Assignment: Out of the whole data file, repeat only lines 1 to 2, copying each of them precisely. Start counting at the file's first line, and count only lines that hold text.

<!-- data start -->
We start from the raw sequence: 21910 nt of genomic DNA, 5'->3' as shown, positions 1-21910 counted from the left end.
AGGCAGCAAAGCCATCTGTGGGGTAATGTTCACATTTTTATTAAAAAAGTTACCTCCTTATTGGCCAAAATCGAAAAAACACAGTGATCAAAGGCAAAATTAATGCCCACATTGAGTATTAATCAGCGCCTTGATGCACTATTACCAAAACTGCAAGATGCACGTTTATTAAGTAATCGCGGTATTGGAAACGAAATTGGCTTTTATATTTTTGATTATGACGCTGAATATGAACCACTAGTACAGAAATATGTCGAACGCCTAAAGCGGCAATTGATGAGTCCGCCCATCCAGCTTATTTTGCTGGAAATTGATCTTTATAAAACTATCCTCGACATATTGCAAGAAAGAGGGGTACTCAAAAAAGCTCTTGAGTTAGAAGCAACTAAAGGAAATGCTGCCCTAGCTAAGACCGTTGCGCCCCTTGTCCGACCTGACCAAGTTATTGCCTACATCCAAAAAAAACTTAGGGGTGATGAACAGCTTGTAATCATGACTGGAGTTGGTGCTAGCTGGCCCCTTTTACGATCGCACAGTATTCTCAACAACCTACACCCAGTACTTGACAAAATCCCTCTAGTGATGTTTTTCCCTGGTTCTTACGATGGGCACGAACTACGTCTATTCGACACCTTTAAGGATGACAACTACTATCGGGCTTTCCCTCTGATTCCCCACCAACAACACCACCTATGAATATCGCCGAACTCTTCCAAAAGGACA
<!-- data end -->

We start from the raw sequence: 21910 nt of genomic DNA, 5'->3' as shown, positions 1-21910 counted from the left end.
AGGCAGCAAAGCCATCTGTGGGGTAATGTTCACATTTTTATTAAAAAAGTTACCTCCTTATTGGCCAAAATCGAAAAAACACAGTGATCAAAGGCAAAATTAATGCCCACATTGAGTATTAATCAGCGCCTTGATGCACTATTACCAAAACTGCAAGATGCACGTTTATTAAGTAATCGCGGTATTGGAAACGAAATTGGCTTTTATATTTTTGATTATGACGCTGAATATGAACCACTAGTACAGAAATATGTCGAACGCCTAAAGCGGCAATTGATGAGTCCGCCCATCCAGCTTATTTTGCTGGAAATTGATCTTTATAAAACTATCCTCGACATATTGCAAGAAAGAGGGGTACTCAAAAAAGCTCTTGAGTTAGAAGCAACTAAAGGAAATGCTGCCCTAGCTAAGACCGTTGCGCCCCTTGTCCGACCTGACCAAGTTATTGCCTACATCCAAAAAAAACTTAGGGGTGATGAACAGCTTGTAATCATGACTGGAGTTGGTGCTAGCTGGCCCCTTTTACGATCGCACAGTATTCTCAACAACCTACACCCAGTACTTGACAAAATCCCTCTAGTGATGTTTTTCCCTGGTTCTTACGATGGGCACGAACTACGTCTATTCGACACCTTTAAGGATGACAACTACTATCGGGCTTTCCCTCTGATTCCCCACCAACAACACCACCTATGAATATCGCCGAACTCTTCCAAAAGGACA